Giant XTC Composite 29er Details

A detailed look at Giant's newest carbon bike.

Words, photos and video by: Kevin Rouse

Seen in person for the first time at Giant’s Factory Off-Road team camp this past week, Giant’s new XTC Composite was certainly eye-catching. Sporting absolutely massive tube sections, the bike’s enormous downtube steals your attention right from the get-go. In fact, the bike’s downtube is the largest Giant has ever produced. It also features an asymmetrical design to maximize stiffness.

Actually reaching its largest point in its middle, the downtube serves to connect, you guessed it, an oversized steer tube and bottom bracket. Giant claims this makes for one of the most sure-footed and nimble 29’ers they’ve produced. By tying the two areas together with such a massive downtube, Giant says they were able to seamlessly marry steering stiffness with drivetrain stiffness, creating an eminently well-rounded overall package.

Make no mistake however; Giant was quick to point out that the XTC Composite wasn’t designed to break the bank. Aimed at the journeyman racer, the XTC Composite 0 tops out at $3,675, with the Composite 1 fetching a very attainable $2,500. Using T-600 carbon fiber allows them to drastically reduce production costs, while only adding a slight amount of additional weight to the frame. A size large still weighs in at a very respectable 3.02 pounds however, and the complete Composite 0 (size large) hits 22.3 pounds on the scales sans pedals without the help of an über-exotic parts kit.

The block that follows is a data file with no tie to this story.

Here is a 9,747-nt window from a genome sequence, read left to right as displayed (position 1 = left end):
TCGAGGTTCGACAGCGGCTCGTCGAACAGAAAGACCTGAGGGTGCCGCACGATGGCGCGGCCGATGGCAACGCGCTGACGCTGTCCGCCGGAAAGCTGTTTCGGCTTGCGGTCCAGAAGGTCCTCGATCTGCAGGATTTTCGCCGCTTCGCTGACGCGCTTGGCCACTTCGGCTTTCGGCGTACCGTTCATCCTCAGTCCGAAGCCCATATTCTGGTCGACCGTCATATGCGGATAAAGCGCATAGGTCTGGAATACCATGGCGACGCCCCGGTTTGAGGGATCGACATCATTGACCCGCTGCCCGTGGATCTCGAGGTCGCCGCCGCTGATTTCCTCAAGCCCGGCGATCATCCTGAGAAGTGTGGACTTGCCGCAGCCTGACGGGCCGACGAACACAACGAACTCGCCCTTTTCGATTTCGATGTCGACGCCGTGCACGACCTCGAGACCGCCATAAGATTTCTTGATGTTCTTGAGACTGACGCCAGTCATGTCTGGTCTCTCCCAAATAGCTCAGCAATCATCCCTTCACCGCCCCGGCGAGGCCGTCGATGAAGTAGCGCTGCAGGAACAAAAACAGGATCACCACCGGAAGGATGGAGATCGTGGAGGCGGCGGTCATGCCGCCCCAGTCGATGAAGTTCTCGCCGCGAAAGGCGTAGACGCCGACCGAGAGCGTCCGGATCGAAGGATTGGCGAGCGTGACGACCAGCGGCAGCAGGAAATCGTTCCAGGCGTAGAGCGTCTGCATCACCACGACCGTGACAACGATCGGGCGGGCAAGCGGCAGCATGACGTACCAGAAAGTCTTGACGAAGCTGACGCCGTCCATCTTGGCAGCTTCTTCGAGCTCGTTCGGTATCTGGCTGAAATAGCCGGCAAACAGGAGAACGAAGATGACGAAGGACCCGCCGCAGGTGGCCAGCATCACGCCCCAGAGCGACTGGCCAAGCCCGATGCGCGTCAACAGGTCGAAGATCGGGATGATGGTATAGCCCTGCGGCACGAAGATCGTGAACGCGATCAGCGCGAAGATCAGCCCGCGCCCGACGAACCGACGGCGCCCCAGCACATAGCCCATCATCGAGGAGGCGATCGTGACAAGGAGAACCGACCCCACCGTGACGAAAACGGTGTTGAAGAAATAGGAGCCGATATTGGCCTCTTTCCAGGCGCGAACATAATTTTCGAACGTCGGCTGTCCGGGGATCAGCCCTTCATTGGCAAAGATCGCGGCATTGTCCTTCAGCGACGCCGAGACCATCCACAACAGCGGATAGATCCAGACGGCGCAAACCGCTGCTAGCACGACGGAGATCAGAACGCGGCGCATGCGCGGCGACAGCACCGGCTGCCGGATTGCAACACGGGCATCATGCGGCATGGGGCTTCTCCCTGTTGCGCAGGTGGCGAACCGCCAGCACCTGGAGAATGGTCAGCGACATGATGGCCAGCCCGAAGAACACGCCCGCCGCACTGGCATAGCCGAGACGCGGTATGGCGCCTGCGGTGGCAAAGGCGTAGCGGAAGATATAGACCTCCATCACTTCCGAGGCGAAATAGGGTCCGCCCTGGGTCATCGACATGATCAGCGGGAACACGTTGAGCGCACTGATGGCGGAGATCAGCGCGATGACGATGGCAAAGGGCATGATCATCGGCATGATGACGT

Factory team racer Carl Decker offered his insights in the prototyping stage, see what he has to say about his experience with the bike here:


Journalists were able to feast their eyes on Giant’s new XTC Composite for the first time at the official Giant Factory Off-Road team launch in Santa Barbara, California.


While still quite color-coordinated, Giant has dialed things down a notch or two on the XTC Composite—to positive effect (in our not-so-humble opinion).


A sense of scale is hard to achieve, but trust us, this downtube is friggin’ huge.


Carl Decker’s prototype bike illustrates the XTC Composite’s asymmetric chainstays quite well.


Can you say massive? There’s hardly any need for the downtube to flare out before it reaches the bottom bracket, in fact, it actually tapers down from its largest point, which is actually in the middle of the tube.


Following suit, the seatstay bridge looks positively beefy as well.


The rather radically bent seat tube allows for an extremely short wheelbase, shorter than a lot of 26-ers, in fact.


Why another downtube shot? Have we mentioned just how enormous the thing is?


The obligatory bottom bracket shot, which, as you can clearly see, is also quite oversized.

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